Adrian Walker

Endorse an end to endorsing

No one knows who is winning the Boston mayor’s race. But Marty Walsh is definitely winning the endorsement race, and it’s fair to say that this is driving John Connolly crazy.

A flood of elected officials and former opponents have flocked to endorse Walsh since the preliminary election, beginning with Felix Arroyo and John Barros. Charlotte Golar Richie joined them, followed by state Senator Linda Dorcena Forry.

On Monday Walsh is set to accept the nod of Congressman Mike Capuano. Connolly will be endorsed by a group of ministers and what he said will be “dozens” of leaders of communities of color.


The endorsement derby is uncommon. Sure, politicians like to have people vouch for them and, ideally, work for them. But the endorsements in this race have threatened to overshadow the candidates’ differences on policy. Frankly, that’s weird.

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It’s escaped no one’s notice that many of the people who have worked with both Walsh and Connolly — or run against them — have ended up in the Walsh camp, leading to the inevitable conclusion that Connolly has lost the charisma battle. There is some truth to the idea that people simply warm up more to Walsh. Connolly couldn’t help sounding slightly defensive Sunday as he addressed the question of lagging endorsements.

“Of course I would like to have the endorsements of elected officials,” Connolly said. “But I don’t think they’re going to determine this race. I’ve been out here for years working in the neighborhoods of this city, and I’m being endorsed by people who are really on the front lines.”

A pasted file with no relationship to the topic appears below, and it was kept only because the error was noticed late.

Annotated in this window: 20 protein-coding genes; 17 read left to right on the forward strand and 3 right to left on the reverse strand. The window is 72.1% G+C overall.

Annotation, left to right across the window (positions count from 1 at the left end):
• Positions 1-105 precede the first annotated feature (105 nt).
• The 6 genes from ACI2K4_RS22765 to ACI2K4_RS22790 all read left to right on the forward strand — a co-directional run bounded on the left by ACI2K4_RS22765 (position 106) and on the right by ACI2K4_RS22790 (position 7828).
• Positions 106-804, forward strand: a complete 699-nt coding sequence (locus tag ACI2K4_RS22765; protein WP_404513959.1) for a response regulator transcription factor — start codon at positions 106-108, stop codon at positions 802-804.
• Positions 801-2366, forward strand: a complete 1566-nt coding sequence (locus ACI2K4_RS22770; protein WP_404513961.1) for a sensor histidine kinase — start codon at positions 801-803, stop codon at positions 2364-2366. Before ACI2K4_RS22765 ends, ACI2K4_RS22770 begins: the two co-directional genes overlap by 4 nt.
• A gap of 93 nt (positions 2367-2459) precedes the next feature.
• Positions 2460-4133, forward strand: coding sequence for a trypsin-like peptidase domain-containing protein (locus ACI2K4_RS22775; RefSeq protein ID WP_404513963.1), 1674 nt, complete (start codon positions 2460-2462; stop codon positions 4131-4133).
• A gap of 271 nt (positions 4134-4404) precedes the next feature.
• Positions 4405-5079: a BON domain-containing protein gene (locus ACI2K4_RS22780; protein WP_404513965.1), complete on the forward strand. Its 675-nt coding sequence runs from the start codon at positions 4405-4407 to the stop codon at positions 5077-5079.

Of course, part of the reason Walsh and Connolly have come to rely so heavily on the good words of others is that voters outside their political bases don’t have a particularly strong sense of them. That vagueness is reflected in the constant references to Walsh as “the union guy” or to Connolly as “the schools guy.” Both of them are more than that, but that’s what casual observers know.

From the second the preliminary campaign ended, Walsh knew he had to expand his base of support beyond organized labor and his home neighborhood of Dorchester. Surrogates can be an effective tool for that — especially the kind who will actually campaign after the television cameras go away.


Connolly’s challenge is less clear-cut. Contrary to owning a particular neighborhood, his campaign is based on selling an idea: that improving the schools will address other urban ills as well and that he can be trusted to execute such a vision. That notion cuts across geographical, economic, and ethnic lines. But the coalition it suggests is much harder to pull together. By its very nature, it’s more diffuse.

Ask political veterans how much voters care about endorsements, and the response you get is a resounding shrug. Sure, it’s good for Walsh to walk through Egleston Square with community leaders or for Connolly to be backed by local pastors in Dudley. But it should be seen as an introduction, an entree. It’s the candidates themselves who have to close the deal. Elections aren’t a popularity contest among politicians, thank goodness.

The truth no one can say out loud is that both campaigns are relieved there are almost no major endorsements left to fight over. Begging other politicians for their support is quite possibly more trouble than it’s really worth.

The rest of us should welcome the end of endorsement season, too. Our favorite politicians made their choices, which we can take for what they are worth. But the people who really have to be won over are just tuning in.

Adrian Walker is a Globe columnist. He can be reached at walker@globe.com.